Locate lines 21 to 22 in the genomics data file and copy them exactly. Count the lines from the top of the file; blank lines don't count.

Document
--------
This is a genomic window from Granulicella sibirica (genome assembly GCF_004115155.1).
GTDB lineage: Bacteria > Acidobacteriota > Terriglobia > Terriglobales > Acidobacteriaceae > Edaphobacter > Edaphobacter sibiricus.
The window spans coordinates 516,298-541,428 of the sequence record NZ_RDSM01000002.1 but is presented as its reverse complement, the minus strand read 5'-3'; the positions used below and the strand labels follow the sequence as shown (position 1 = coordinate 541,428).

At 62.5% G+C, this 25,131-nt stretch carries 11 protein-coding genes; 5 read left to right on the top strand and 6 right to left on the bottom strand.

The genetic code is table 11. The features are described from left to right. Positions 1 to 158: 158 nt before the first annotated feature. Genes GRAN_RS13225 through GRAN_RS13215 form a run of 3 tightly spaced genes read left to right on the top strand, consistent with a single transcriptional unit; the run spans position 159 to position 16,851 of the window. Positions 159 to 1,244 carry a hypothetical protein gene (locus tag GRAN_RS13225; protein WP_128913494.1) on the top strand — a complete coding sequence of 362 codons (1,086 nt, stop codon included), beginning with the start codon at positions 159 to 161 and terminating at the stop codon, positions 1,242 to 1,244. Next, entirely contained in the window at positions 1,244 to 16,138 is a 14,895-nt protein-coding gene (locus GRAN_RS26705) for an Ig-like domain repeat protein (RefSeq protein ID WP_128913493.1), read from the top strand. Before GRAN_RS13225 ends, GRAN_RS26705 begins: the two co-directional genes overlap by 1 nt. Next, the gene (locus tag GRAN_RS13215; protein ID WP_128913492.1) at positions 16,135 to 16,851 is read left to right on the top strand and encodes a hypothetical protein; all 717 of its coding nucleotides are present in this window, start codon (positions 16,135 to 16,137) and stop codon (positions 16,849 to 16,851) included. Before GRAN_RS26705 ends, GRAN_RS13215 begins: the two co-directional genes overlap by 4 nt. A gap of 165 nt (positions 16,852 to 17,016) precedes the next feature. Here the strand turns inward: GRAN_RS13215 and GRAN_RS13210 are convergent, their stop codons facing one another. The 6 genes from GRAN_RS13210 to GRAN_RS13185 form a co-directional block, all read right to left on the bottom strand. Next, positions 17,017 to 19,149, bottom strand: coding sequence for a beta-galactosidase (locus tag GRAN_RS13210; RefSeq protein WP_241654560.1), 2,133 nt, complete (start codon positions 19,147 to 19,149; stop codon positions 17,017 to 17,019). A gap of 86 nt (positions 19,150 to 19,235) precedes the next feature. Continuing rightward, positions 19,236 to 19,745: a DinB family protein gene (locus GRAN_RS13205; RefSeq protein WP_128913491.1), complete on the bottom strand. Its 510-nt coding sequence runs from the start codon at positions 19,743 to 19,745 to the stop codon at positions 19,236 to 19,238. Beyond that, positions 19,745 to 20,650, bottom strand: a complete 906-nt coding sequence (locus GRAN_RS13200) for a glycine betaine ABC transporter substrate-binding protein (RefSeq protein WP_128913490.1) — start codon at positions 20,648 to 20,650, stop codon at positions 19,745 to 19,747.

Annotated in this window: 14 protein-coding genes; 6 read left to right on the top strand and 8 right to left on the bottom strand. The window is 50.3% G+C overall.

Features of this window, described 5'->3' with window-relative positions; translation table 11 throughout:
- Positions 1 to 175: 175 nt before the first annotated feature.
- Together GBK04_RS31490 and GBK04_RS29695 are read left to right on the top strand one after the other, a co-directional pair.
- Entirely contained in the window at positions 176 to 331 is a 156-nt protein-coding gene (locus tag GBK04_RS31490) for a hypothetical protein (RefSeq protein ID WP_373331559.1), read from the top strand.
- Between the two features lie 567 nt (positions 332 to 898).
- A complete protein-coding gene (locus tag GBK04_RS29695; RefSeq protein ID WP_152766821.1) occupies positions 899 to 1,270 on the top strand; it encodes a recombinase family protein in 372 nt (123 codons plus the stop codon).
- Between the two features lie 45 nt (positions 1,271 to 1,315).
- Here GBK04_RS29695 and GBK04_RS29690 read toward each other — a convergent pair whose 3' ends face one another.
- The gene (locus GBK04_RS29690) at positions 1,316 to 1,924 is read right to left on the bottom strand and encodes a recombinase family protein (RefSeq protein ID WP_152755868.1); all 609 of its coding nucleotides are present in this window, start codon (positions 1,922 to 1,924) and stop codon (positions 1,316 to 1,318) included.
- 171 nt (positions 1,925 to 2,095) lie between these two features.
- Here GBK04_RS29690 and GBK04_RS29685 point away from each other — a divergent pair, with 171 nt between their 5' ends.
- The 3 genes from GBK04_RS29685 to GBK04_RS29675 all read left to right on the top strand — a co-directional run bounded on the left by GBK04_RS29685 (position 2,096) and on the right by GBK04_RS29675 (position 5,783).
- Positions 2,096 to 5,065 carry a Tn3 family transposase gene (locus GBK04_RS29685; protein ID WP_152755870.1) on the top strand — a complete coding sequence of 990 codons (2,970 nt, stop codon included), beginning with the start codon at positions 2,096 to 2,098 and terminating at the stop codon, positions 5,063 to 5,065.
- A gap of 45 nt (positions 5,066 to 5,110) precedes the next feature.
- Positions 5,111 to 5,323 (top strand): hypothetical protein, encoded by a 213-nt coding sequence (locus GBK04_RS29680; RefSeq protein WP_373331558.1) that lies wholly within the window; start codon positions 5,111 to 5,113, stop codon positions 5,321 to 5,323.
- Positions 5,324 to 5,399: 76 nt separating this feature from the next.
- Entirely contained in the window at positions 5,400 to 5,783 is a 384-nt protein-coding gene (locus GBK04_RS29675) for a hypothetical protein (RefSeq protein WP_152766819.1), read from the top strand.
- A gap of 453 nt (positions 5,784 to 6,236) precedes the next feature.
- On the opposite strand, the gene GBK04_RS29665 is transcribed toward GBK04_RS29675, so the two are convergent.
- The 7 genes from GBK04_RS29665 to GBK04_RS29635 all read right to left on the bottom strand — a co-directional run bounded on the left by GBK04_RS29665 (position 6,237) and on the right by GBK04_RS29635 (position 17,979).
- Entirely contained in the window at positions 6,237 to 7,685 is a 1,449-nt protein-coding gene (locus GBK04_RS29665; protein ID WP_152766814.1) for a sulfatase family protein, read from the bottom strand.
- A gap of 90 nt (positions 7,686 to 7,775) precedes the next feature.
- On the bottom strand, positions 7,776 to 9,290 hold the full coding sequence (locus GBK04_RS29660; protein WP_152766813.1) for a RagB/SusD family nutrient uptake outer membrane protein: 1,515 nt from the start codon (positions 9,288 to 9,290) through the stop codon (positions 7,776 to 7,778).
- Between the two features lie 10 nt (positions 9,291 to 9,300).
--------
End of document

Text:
- Positions 5,111 to 5,323 (top strand): hypothetical protein, encoded by a 213-nt coding sequence (locus GBK04_RS29680; RefSeq protein WP_373331558.1) that lies wholly within the window; start codon positions 5,111 to 5,113, stop codon positions 5,321 to 5,323.
- Positions 5,324 to 5,399: 76 nt separating this feature from the next.